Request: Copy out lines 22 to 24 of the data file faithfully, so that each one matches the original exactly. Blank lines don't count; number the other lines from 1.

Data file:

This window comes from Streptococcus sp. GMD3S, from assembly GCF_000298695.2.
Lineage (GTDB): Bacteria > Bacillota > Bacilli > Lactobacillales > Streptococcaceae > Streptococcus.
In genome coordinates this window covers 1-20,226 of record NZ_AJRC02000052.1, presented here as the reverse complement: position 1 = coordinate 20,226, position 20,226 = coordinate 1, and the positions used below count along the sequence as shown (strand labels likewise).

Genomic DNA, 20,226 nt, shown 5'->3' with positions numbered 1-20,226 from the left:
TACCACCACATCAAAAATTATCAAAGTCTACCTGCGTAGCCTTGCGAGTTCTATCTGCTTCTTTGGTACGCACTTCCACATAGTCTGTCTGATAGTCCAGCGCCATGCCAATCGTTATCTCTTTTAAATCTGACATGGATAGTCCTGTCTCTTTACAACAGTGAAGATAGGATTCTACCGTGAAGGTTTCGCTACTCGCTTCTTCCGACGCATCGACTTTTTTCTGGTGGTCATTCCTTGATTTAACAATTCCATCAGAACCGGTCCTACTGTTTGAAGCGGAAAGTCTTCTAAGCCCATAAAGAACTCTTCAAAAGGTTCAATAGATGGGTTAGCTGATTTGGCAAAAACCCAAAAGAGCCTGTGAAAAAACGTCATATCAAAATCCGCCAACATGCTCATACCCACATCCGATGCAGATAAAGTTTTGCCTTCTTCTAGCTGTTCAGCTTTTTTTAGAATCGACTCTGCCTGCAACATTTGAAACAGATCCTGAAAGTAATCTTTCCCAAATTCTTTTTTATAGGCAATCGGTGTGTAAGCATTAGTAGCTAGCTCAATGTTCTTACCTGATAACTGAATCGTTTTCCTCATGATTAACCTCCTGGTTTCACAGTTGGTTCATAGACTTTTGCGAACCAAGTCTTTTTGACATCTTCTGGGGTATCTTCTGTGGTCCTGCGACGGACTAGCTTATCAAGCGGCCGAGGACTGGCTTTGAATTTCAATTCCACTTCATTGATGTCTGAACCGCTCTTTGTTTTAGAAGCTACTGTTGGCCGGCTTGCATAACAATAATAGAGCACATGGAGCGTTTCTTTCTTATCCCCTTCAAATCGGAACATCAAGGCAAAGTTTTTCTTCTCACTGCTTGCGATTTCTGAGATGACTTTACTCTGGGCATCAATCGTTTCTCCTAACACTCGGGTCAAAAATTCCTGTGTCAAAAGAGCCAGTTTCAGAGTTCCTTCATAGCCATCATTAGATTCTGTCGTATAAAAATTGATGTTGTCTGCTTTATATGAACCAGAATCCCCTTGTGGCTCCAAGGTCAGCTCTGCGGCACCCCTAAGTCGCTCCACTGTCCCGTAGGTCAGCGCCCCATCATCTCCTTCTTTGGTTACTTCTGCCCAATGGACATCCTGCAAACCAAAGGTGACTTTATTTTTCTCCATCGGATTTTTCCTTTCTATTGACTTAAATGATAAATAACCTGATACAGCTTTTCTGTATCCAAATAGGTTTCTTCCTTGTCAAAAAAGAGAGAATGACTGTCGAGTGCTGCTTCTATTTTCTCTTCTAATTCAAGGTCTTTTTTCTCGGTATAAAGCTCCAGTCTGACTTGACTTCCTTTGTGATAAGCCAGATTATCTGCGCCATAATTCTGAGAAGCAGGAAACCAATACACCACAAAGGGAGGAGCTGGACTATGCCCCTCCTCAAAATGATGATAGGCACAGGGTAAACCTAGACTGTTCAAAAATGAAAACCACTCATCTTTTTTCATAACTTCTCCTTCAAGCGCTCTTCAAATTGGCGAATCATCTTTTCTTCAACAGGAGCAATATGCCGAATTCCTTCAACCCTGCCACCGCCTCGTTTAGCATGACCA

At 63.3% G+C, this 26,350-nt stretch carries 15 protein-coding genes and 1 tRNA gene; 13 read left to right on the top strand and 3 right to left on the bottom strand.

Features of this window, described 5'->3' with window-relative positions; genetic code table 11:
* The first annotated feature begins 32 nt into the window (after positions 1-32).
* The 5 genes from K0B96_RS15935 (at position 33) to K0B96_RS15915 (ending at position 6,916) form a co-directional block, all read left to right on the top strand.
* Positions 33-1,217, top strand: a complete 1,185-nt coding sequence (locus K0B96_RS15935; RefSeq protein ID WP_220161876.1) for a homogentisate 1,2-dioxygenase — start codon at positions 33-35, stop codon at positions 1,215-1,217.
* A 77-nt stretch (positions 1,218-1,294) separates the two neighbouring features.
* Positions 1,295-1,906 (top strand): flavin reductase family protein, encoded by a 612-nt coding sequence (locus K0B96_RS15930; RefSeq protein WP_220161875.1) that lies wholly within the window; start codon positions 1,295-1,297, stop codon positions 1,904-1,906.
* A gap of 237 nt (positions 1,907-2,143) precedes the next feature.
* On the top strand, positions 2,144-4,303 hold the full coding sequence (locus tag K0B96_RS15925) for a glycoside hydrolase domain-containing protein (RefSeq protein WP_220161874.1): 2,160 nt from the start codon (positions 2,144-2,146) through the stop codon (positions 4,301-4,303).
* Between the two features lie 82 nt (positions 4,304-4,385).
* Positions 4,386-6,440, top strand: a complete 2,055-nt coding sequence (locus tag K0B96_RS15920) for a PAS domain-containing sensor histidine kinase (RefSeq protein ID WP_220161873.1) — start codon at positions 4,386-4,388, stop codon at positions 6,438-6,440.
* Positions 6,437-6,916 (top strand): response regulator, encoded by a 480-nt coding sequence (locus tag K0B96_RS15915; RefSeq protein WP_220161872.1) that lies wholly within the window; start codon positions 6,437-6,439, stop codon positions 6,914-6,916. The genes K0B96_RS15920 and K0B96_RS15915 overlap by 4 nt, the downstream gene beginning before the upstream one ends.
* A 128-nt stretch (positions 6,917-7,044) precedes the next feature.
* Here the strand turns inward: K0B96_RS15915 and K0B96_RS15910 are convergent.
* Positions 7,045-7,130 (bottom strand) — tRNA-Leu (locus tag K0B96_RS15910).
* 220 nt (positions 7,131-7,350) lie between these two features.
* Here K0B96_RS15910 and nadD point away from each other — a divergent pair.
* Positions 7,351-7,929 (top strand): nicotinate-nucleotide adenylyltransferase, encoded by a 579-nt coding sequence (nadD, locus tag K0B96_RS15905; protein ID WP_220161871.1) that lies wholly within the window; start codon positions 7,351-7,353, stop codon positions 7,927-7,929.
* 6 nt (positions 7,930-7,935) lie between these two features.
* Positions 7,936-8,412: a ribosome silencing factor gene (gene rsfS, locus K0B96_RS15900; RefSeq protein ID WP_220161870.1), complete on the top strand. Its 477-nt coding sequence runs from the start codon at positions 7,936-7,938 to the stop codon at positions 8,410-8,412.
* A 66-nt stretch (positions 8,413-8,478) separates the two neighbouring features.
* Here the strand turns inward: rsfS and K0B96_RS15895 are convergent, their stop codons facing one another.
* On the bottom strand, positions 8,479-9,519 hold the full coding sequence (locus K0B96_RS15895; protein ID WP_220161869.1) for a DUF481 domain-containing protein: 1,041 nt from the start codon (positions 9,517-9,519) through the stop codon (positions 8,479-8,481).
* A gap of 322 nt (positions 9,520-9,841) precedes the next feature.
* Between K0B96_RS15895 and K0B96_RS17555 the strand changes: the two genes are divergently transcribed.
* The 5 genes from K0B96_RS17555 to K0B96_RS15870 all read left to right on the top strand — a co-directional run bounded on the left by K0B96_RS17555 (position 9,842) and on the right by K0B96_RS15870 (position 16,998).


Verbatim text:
* Here K0B96_RS15910 and nadD point away from each other — a divergent pair.
* Positions 7,351-7,929 (top strand): nicotinate-nucleotide adenylyltransferase, encoded by a 579-nt coding sequence (nadD, locus tag K0B96_RS15905; protein ID WP_220161871.1) that lies wholly within the window; start codon positions 7,351-7,353, stop codon positions 7,927-7,929.
* 6 nt (positions 7,930-7,935) lie between these two features.